LC-MS/MS raw data were converted to Mascot generic Format (.mgf) by Agilent MassHunter Qualitative Analysis B.04.00. Mascot version 2.4.1 was used to search against three different FASTA databases downloaded from VectorBase including Anopheles-albimanus-AalbS1.2 (11,994 sequences), Anopheles-darlingi-AdarC3.2 (10,457 sequences), and Anopheles-gambiae-AgamP3.8 (14,667 sequences), for peptide sequence assignments using the following parameters: precursor ion mass tolerance of 50 ppm and a fragment ion mass tolerance of 0.2 Daltons. Peptides were searched using fully tryptic cleavage constraints and up to two internal cleavage sites were allowed for tryptic digestion. Variable modifications considered were carbamidomethylation of cysteine and oxidation of methionine residues. Overall, a protein false discovery rate of less than 1 % with an ion score ≥ 39 was obtained through Mascot for protein identification.
Three monoclonal antibodies generated against whole midguts recognized apical BBMV proteins
We tested supernatants from 27 hybridoma cell cultures by Western blot to: 1) identify hybridomas producing antibodies that can recognize BBMV, and 2) determine the repertoire of proteins in the An. albimanus midgut BBMV recognized by the antibodies. Only three mAbs (A-140, A-78 and A-10) recognized BBMV proteins, and each of these exhibited different protein banding profiles (Fig. 1, panel B, Lanes 1, 2 and 3). MAb A-140 (IgG1subclass) recognized three proteins bands (Fig. 1, panel B, Lane 1), one of an apparent molecular weight of 225–230 kDa and the other two of ~153 and ~136 kDa. MAb A-78 (IgG2b) recognized three bands of ~60, ~48 and ~42 kDa (Fig. 1, panel B, Lane 2). MAb A-10 (IgG2b) recognized one protein band of ~75 kDa. IS-BBMV, included as a positive control, recognized approximately 16 protein bands from the BBMV across a broad range of molecular masses (Fig. 1, panel B, Lane 3). We did not observe any protein bands below 35 kDa by any mAb after resolving BBMV proteins in 4-20 % gradient gels prior to immunoblotting (data not shown). No bands were recognized by naive serum (Fig. 1, panel B, Lane 5) or when primary mAbs were omitted (data not shown).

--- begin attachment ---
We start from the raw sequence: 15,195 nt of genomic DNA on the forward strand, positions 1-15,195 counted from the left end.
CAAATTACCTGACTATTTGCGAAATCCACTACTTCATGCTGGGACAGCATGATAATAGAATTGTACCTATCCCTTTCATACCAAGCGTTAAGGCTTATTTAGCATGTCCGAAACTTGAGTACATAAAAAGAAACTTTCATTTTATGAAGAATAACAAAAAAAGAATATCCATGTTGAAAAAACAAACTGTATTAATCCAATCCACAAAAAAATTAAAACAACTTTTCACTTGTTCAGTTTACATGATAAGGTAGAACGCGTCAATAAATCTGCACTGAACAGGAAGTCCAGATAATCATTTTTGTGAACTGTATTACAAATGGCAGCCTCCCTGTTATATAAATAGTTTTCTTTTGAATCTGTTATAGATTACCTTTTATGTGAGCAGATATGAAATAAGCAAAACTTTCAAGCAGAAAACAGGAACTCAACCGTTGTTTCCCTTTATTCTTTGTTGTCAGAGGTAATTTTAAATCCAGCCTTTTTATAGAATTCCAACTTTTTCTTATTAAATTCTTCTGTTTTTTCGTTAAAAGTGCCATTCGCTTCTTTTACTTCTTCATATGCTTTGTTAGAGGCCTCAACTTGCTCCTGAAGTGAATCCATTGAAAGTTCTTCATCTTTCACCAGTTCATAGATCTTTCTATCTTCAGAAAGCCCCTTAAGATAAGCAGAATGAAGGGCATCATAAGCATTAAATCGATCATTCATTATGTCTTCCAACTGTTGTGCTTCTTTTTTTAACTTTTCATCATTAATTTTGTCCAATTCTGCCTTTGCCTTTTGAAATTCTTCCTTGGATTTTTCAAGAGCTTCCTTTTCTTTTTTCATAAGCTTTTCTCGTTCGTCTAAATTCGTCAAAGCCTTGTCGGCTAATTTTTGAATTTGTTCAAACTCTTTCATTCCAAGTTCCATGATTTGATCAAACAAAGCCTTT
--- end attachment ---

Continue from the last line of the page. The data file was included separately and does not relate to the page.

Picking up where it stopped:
MAb A-140 reduced P. berghei oocyst formation
Reduction of Plasmodium berghei oocyst intensity in Anopheles albimanus by mAb A-140
Prevalence (% infected mosquitoes)
Mean number of oocysts/mosquito (Range)
% Reduction in oocyst intensity
(C+) mAb 13.1 (100 μg/ml)
(C-) mAb A-78 (100 μg/ml)
(C-) mAb A-78 (200 μg/ml)
mAb A-140 (100 μg/ml)
mAb A-140 (200 μg/ml)
MAb A-140 recognized a peptide epitope